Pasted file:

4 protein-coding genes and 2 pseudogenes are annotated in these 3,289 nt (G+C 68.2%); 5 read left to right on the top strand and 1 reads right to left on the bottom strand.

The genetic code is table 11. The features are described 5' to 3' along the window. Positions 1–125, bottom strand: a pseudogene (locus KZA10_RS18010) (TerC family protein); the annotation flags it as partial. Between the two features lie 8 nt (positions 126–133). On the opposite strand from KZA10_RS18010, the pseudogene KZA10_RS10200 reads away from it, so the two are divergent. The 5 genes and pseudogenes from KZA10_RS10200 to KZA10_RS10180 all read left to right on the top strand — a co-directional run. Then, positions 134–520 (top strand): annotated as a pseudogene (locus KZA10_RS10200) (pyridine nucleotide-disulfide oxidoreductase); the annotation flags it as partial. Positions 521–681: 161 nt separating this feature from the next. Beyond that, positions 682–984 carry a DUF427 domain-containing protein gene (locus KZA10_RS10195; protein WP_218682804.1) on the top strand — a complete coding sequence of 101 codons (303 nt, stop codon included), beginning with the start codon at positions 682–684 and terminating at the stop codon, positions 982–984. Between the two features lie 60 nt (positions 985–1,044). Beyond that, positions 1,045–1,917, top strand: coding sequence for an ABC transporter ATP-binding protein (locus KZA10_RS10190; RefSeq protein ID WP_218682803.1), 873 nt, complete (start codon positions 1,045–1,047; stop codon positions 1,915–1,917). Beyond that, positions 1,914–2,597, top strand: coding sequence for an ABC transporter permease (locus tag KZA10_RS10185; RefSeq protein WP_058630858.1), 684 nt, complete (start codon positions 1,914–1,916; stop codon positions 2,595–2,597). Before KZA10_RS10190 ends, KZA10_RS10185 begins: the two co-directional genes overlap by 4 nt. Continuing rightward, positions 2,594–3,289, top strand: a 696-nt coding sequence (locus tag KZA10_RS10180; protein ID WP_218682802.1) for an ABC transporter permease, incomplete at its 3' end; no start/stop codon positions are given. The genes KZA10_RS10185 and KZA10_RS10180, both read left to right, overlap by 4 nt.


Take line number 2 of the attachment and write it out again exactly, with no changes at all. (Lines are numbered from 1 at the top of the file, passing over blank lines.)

The genetic code is table 11. The features are described 5' to 3' along the window. Positions 1–125, bottom strand: a pseudogene (locus KZA10_RS18010) (TerC family protein); the annotation flags it as partial. Between the two features lie 8 nt (positions 126–133). On the opposite strand from KZA10_RS18010, the pseudogene KZA10_RS10200 reads away from it, so the two are divergent. The 5 genes and pseudogenes from KZA10_RS10200 to KZA10_RS10180 all read left to right on the top strand — a co-directional run. Then, positions 134–520 (top strand): annotated as a pseudogene (locus KZA10_RS10200) (pyridine nucleotide-disulfide oxidoreductase); the annotation flags it as partial. Positions 521–681: 161 nt separating this feature from the next. Beyond that, positions 682–984 carry a DUF427 domain-containing protein gene (locus KZA10_RS10195; protein WP_218682804.1) on the top strand — a complete coding sequence of 101 codons (303 nt, stop codon included), beginning with the start codon at positions 682–684 and terminating at the stop codon, positions 982–984. Between the two features lie 60 nt (positions 985–1,044). Beyond that, positions 1,045–1,917, top strand: coding sequence for an ABC transporter ATP-binding protein (locus KZA10_RS10190; RefSeq protein ID WP_218682803.1), 873 nt, complete (start codon positions 1,045–1,047; stop codon positions 1,915–1,917). Beyond that, positions 1,914–2,597, top strand: coding sequence for an ABC transporter permease (locus tag KZA10_RS10185; RefSeq protein WP_058630858.1), 684 nt, complete (start codon positions 1,914–1,916; stop codon positions 2,595–2,597). Before KZA10_RS10190 ends, KZA10_RS10185 begins: the two co-directional genes overlap by 4 nt. Continuing rightward, positions 2,594–3,289, top strand: a 696-nt coding sequence (locus tag KZA10_RS10180; protein ID WP_218682802.1) for an ABC transporter permease, incomplete at its 3' end; no start/stop codon positions are given. The genes KZA10_RS10185 and KZA10_RS10180, both read left to right, overlap by 4 nt.